A preferred method of blocking the communication of the unpropped portion of the fracture with the well is by injecting a sealing material into the unpropped portion and thereby sealing the communication of this unpropped portion with the well. A preferred sealing material is a cement slurry. Cement is readily available at well sites and cement slurries are commonly used in treating wells. Squeeze-cementing techniques may be employed to inject the cement slurry into the unpropped portion of the vertical fracture. In carrying out a squeeze-cementing technique a packer normally is set at or slightly below the upper level of the propping material in the fracture and the cement slurry forced down the well through tubing positioned therein and into the unpropped portion of the vertical fracture and there maintained and allowed to set.
In a preferred embodiment of this invention the preferred fracture orientation of the subterranean formation is determined. The preferred fracture orientation may be determined from measurements taken in wells that penetrate the formation. One method of determining the fracture orientation is by running an impression packer survey in a well that penetrates the formation. Borehole televiewer surveys offer a particularly good method of determining the preferred fracture orientation. Borehole televiewer surveys are discussed in an article by J. Zemanek, et al., entitled "The Borehole Televiewer - A New Logging Concept for Fracture Location and Other Types of Borehole Inspection," JOURNAL OF PETROLEUM TECHNOLOGY, Vol. XXI (June 1969), pp. 762-774. Knowing the preferred fracture orientation, the casing is opened to the formation essentially along a plane that parallels the preferred vertical fracture orientation. Normally the casing is opened by positioning a perforating device in the well to form perforations in the casing along this plane. Thereafter, fracturing fluid is injected into the formation through these perforations to form and propagate the vertical fracture into the formation. So aligning the perforations with the preferred fracture orientation aids in forming and extending a regular and uniform vertical fracture into the formation and avoiding the formation of a fracture having irregular and sharp bends. The formation of a regular and uniform fracture aids in propping the lower portion of the fracture and sealing the unpropped portion and thereby provides a more effective sand control technique.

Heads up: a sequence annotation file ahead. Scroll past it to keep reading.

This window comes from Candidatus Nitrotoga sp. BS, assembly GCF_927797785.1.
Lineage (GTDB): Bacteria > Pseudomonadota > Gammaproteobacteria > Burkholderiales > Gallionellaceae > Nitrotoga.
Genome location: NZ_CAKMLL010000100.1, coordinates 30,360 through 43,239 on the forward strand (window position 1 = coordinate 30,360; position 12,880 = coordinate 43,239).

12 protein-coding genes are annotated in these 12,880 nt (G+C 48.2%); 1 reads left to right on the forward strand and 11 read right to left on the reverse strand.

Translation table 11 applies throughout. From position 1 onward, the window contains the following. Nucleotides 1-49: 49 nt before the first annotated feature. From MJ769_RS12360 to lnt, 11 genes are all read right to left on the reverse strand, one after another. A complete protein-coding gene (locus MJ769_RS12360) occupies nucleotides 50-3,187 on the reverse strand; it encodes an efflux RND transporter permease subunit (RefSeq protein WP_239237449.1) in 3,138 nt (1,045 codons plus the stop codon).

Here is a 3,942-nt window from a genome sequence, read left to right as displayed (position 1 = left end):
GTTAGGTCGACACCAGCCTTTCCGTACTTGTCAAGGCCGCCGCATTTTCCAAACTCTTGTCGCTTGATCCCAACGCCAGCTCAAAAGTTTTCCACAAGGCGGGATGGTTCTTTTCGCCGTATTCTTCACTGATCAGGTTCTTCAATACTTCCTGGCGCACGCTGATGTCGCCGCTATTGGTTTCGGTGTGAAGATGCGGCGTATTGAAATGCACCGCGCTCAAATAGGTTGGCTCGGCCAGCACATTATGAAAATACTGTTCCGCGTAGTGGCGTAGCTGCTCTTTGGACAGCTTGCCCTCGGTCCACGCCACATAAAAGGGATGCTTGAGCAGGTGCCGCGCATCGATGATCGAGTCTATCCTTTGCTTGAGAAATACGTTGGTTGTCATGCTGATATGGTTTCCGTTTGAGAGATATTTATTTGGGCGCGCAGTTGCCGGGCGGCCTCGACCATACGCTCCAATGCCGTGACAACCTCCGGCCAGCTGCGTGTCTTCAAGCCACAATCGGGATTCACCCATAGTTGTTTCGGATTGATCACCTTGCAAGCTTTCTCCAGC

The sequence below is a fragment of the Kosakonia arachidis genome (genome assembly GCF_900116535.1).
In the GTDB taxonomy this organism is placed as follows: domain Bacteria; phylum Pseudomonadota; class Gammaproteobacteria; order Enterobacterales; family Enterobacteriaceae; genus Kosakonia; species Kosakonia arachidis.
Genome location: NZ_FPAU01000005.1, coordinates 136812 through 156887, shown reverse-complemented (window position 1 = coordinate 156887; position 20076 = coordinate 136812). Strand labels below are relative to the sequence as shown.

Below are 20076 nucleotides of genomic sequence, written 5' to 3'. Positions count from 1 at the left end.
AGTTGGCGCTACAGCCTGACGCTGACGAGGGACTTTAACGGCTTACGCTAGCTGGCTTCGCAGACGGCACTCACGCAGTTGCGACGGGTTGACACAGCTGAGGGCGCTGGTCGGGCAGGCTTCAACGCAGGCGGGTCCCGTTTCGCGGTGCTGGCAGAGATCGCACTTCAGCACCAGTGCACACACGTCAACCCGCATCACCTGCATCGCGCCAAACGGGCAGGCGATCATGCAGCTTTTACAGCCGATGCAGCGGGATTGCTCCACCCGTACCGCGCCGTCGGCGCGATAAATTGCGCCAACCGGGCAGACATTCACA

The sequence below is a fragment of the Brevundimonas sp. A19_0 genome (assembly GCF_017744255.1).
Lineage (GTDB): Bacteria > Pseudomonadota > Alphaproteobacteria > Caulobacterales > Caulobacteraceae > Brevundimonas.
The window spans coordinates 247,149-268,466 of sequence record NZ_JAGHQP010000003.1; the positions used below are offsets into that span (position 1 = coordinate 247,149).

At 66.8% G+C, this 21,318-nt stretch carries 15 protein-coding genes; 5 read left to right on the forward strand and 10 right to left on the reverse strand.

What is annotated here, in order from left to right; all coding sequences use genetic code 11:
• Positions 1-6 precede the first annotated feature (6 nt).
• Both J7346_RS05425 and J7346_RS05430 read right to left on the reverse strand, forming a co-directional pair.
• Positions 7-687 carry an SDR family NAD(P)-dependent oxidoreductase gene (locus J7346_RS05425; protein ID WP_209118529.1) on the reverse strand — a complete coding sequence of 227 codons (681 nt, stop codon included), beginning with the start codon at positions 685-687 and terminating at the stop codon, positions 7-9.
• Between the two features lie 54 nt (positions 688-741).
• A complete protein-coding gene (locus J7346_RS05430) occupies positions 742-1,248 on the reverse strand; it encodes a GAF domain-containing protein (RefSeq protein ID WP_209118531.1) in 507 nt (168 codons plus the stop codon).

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|US8393395||Jun 3, 2009||Mar 12, 2013||Schlumberger Technology Corporation||Use of encapsulated chemical during fracturing|
|US8674290||Sep 16, 2010||Mar 18, 2014||Robert Michael Masnyk||Method for monitoring or tracing operations in well boreholes|
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|US9267371||Aug 1, 2013||Feb 23, 2016||Trace Logic, Inc||Oil and gas fracture liquid tracing with oligonucleotides|
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|CN103590799B *||Nov 13, 2013||Aug 3, 2016||中国石油化工股份有限公司||一种致密砂岩储层水平井三维压裂设计方法|
|U.S. Classification||166/254.2, 166/281, 166/247, 166/280.1|
|International Classification||E21B47/10, E21B49/00, E21B43/02, E21B43/26, E21B43/267|
|Cooperative Classification||E21B49/00, E21B47/10, E21B43/267, E21B43/261, E21B43/025|
|European Classification||E21B49/00, E21B43/02B, E21B43/267, E21B43/26P, E21B47/10|